Alanis Isn’t Angry Anymore — She’s In Love

She allows herself to be a 'giggly little girl' on So-Called Chaos.

Isn’t it ironic? Alanis Morissette is feeling romantic. The singer most often associated with the proverbial “woman scorned” actually has love songs on her new album, So-Called Chaos.

“I just really feel like I’ve arrived at a place where I’m ready,” she said. “I’m ready to commit to someone and ready to do the work. And I’m ready to allow that part of myself to come out. I think for a long time, because of my compulsively wanting to be viewed as an überfeminist, I would really stay away from things like being a hopeless romantic, being dependent on a man, or even wanting to be with a man, frankly.”

But now that she and her boyfriend, Canadian actor Ryan Reynolds (“Van Wilder”), have been together for two years, she’s rethought the matter. Her songs “Knees of My Bees” and first single “Everything” celebrate the relationship.

And she cut her hair — her famously long hair that shielded her body when she appeared naked in the “Thank U” video — because the shearing symbolized her no longer needing to hide behind what she calls her “last piece of stereotypical femininity.” She now allows herself to be feminine in other areas of her life, such as “emotionally, letting [people] take care of me in ways I wouldn’t have in the past.” Now she looks forward to having a life partner and wants to see marriage happen not only for herself, but for other couples as well.

“It’s blowing my mind,” she said. “I look forward to growing old with my boyfriend, the both us growing old and wrinkly together. I heard this really great metaphor, that being in a long-term relationship is like a Ferris wheel, whether you stay when it’s on the bottom or whether you get off, and I’m realizing at this point in my life that I’m not getting off, finally. Now I know it’s an ongoing journey of us helping each other, healing each other, killing each other, laughing together. It’s sexy, it’s everything.”

When Morissette’s best friend from high school and her boyfriend recently reached the same point in their relationship, Morissette became an ordained minister so she could perform the marriage. Now she hopes to do that for more couples, gay and straight.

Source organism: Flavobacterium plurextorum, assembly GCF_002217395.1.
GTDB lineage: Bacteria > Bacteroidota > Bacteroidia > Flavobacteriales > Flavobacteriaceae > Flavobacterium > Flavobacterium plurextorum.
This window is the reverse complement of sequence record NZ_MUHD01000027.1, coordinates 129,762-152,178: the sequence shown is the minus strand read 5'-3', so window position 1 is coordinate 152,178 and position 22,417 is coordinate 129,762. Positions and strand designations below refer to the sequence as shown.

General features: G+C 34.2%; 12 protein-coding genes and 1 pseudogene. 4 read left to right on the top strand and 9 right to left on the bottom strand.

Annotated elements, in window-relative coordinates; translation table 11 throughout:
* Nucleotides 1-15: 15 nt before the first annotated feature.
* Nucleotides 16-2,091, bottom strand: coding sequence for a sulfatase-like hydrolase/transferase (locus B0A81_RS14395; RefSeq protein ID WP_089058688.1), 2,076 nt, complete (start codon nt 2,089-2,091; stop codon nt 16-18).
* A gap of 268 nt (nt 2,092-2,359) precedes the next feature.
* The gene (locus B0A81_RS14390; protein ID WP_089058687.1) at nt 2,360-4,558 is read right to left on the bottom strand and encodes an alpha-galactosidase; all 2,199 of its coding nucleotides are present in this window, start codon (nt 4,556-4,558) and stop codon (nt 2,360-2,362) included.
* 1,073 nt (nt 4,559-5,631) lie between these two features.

“I don’t have any gay-couple friends who are formally engaged, but I would be honored to support the gay community in that way,” she said. “I did it as a sort of spontaneous thing at a radio station about a month ago with a couple, and my heart was so with them.”

With that thought in mind, Morissette changed a line in her song “Ironic” when she performed it at the Gay & Lesbian Alliance Against Defamation’s 15th annual awards ceremony in March: “It’s meeting the man of my dreams, then meeting his beautiful husband.”

Fittingly, Morissette’s next movie role is in a film that explores love and marriage via the lives of closeted composer Cole Porter (played by Kevin Kline) and his wife (Ashley Judd). Due June 25, “De-Lovely” looks back on Porter’s life as if it were one big musical production, so Morissette gets to do “some singing, some dancing, some barely acting” as she joins performers Robbie Williams, Elvis Costello and Sheryl Crow, among others. She picked Porter’s “Let’s Do It (Let’s Fall in Love)” to sing in her cameo, because it fit not just the movie, but her own life as well.

“I’m just allowing myself to be that giggly little girl, the giggly little princess that I never allowed myself to be,” Morissette said. “It doesn’t mean the competent and powerful feminist isn’t still within me. It’s still there whenever I want it.”